Sorting by the Rainbow
Lesson 1 of 6
Objective: SWBAT understand how to sort objects by color.
Each day we begin our math block with an interactive online calendar followed by counting songs and videos.
We do calendar on Starfall every afternoon. This website has free reading and math resources for primary teachers. It also has a “more” option that requires paying a yearly fee. The calendar use is free. A detailed description of Daily Calendar math is included in the resources.
Counting with online sources: Today we did counting practice to reinforce the counting skills. We watched two to three number recognition 0-10 videos (one to two minutes each) because some of my students students were still struggling with identifying numbers correctly in random order. We watched "Shawn the Train" and counted objects with him to refresh our memories on how to count objects to ten and to reinforce one to one counting. Since we have started the second quarter of the school year, we added to today's counting practice: counting to 20 forward and back, counting by tens to 100 and counting to 100 by ones to get a jump on our end of the year goals.
I begin this lesson by asking the class if they have ever sorted anything. Most of the kids raise their hand in confirmation that they have. I choose two or three kids to share what they've sorted and how (fruit, clothes, buttons). I do this to get them thinking about what it means to sort and different ways they can sort.
Next I show them this video on YouTube, Sorting Apples by Color by Mr. Mike TV.
I fast-forward through the intro because it is long and kind of silly. I aslo pause throughout the video to allow the kids to share what they think out (they love to yell out as a group) before the video shows the correct answer.
We then play Fuzzy Sort on ABCya!
Since this concept is relatively simple, the majority of the kids catch on quickly and are crazy excited about getting to sorting on their own. I show the video to hook them and get them interested in the upcoming activity.
The guided practice is quick and simple. I use the doc cam to demonstrate the activity the kids are about to do.
I place a container of animals in a variety of kind, color and size under the doc cam. I then ask the kids to help me sort them by color only. I use a jar of names written on popsicle sticks to choose volunteers to help me sort the animals by color. I use the jar of sticks to avoid favoritism and subconscious bias. All students are chosen to help at random.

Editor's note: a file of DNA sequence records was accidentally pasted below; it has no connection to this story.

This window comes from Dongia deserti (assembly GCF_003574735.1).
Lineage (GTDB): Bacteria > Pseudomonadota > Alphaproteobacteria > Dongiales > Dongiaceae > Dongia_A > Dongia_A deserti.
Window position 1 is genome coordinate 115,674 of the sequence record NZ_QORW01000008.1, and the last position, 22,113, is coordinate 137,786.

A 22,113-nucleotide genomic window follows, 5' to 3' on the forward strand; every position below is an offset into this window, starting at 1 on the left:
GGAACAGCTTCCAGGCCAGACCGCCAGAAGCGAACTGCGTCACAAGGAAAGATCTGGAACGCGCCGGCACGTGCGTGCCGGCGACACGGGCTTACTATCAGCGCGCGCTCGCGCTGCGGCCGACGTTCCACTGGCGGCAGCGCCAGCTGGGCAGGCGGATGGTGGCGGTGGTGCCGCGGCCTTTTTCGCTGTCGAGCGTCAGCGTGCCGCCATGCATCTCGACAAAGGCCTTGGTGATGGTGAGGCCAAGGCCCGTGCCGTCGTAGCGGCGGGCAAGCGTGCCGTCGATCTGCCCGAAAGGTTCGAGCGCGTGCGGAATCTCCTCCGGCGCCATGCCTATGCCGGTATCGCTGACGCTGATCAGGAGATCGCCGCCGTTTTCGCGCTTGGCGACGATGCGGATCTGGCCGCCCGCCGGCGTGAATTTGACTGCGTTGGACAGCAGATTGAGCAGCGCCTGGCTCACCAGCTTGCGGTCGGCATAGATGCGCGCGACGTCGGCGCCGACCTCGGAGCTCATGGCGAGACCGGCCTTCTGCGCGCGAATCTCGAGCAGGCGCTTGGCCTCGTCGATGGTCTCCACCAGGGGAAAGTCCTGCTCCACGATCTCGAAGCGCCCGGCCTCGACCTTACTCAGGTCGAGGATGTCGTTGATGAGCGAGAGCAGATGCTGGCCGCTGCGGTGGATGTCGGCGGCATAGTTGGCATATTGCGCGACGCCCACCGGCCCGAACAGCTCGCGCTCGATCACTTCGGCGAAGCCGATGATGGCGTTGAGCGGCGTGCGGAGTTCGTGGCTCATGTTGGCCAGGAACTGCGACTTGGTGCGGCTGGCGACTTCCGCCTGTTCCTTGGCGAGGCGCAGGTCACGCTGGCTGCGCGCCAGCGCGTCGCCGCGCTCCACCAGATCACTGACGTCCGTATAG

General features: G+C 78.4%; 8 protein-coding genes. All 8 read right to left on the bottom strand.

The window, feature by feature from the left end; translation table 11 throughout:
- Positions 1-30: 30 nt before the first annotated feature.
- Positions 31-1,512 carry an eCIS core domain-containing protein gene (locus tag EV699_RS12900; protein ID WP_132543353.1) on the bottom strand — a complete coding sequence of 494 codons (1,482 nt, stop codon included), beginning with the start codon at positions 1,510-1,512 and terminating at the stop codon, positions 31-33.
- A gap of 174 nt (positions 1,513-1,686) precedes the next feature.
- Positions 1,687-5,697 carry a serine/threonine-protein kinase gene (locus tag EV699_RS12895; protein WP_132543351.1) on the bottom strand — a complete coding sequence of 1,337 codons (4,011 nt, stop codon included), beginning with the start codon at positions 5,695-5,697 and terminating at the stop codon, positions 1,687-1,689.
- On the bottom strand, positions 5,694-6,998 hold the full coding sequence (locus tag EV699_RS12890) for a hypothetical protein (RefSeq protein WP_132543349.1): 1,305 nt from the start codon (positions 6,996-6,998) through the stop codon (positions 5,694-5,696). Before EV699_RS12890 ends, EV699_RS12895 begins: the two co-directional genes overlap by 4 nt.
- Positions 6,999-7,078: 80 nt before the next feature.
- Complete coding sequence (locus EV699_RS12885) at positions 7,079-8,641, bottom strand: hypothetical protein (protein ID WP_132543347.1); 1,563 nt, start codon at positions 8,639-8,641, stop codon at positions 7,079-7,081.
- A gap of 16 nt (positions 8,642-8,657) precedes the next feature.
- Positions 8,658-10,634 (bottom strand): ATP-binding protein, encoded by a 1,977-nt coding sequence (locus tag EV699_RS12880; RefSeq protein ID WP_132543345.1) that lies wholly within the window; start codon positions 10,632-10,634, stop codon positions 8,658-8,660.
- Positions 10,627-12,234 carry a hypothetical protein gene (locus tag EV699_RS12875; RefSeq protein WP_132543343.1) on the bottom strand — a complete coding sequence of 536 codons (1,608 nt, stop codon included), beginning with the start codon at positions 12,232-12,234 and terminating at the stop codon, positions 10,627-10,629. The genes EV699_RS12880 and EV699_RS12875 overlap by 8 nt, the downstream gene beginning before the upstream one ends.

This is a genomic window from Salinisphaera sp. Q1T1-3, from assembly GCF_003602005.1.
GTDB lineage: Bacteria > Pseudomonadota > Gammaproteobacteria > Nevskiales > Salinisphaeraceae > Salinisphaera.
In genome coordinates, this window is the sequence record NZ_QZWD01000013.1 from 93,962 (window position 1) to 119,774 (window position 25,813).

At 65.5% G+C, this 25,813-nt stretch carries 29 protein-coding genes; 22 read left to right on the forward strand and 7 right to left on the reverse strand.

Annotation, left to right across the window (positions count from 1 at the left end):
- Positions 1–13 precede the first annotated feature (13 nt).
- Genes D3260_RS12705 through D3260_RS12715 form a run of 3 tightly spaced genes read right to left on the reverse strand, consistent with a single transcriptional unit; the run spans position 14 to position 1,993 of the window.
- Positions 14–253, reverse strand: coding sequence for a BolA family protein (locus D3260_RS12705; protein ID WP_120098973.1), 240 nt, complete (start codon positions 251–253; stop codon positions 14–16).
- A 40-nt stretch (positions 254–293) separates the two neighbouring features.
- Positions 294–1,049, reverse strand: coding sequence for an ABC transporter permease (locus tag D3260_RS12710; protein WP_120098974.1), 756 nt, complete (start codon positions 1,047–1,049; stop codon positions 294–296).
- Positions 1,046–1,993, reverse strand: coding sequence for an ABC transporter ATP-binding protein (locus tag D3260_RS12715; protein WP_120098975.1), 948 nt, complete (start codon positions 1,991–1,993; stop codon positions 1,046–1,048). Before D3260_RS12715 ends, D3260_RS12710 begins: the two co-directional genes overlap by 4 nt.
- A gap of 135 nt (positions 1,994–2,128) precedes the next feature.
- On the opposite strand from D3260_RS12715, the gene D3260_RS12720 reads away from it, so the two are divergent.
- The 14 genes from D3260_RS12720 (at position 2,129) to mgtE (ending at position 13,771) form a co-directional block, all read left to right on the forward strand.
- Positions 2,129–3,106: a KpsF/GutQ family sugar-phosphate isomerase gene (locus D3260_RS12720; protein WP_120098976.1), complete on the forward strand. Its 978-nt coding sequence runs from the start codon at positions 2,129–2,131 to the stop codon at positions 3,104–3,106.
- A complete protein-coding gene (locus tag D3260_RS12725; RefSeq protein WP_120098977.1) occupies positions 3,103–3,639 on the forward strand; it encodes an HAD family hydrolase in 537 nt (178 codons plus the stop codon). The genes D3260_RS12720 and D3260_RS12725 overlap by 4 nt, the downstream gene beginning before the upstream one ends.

Once we have sorted all the animals by color, I explain that each table will be receiving a large container of objects to sort. Some are animals, some forms of transportation, some shapes. I tell them that when I ask them to begin, I want them to take the objects and sort them by color. I am very firm about behavior and expectations as it raises the accountability level and participation level of the students. They may be little, but they can and will work well and meet high expectations.
I send them to go sit at their tables by calling one table at a time. My tables are labeled by color (red, blue, orange, yellow, green).
Since the kids catch on to this concept so quickly, I have them get right to work once the containers of objects are set out on the tables. They get the full 20 minutes to sort. They can choose to sort as a table team or as individuals. I do this because this concept is a simple one and the kids who prefer to work independently from time to time can do that successfully and safely with this activity.
As the kids sort, I roam the room monitoring behavior, good use of work time, and asking kids what they are doing and how they are doing it.
Their actual sorting work is the exit ticket for this lesson. Ten minutes before the end of the work time, I ask each child one at a time what they sorted and how. Since this is their first sorting job and it's so simple, it takes only a few seconds per child to get them to explain their thinking.
Five minutes before the end of the work time, the students are asked to clean up and return their containers one table at a time as they go sit on the floor for closure. The table captain of the day carries the container while the other kids from the table go sit down on the carpet area.
Once the kids are gathered on carpet, I ask for volunteers to share out what they learned from the activity and what they liked about it. I also ask them if they had any suggestions for improvement.
Allowing the kids time to reflect on the activity does two things. 1) Brings the thinking back to the objective rather than the manipulatives or game. Students will now go home and say, "I sorted by color" rather than, "I played with little animals." And 2) creates buy-in. When the kids have a say in the activities, they are more likely to participate with cognition and enthusiasm. They realize they are a part of a team and success becomes important to them.
For this lesson, one of my kids suggested that I label bowls or cups with color names so they could sort their objects into the bowls. I will arrange for this to happen in a future lesson so the kids feel validated and can know I take their suggestions seriously.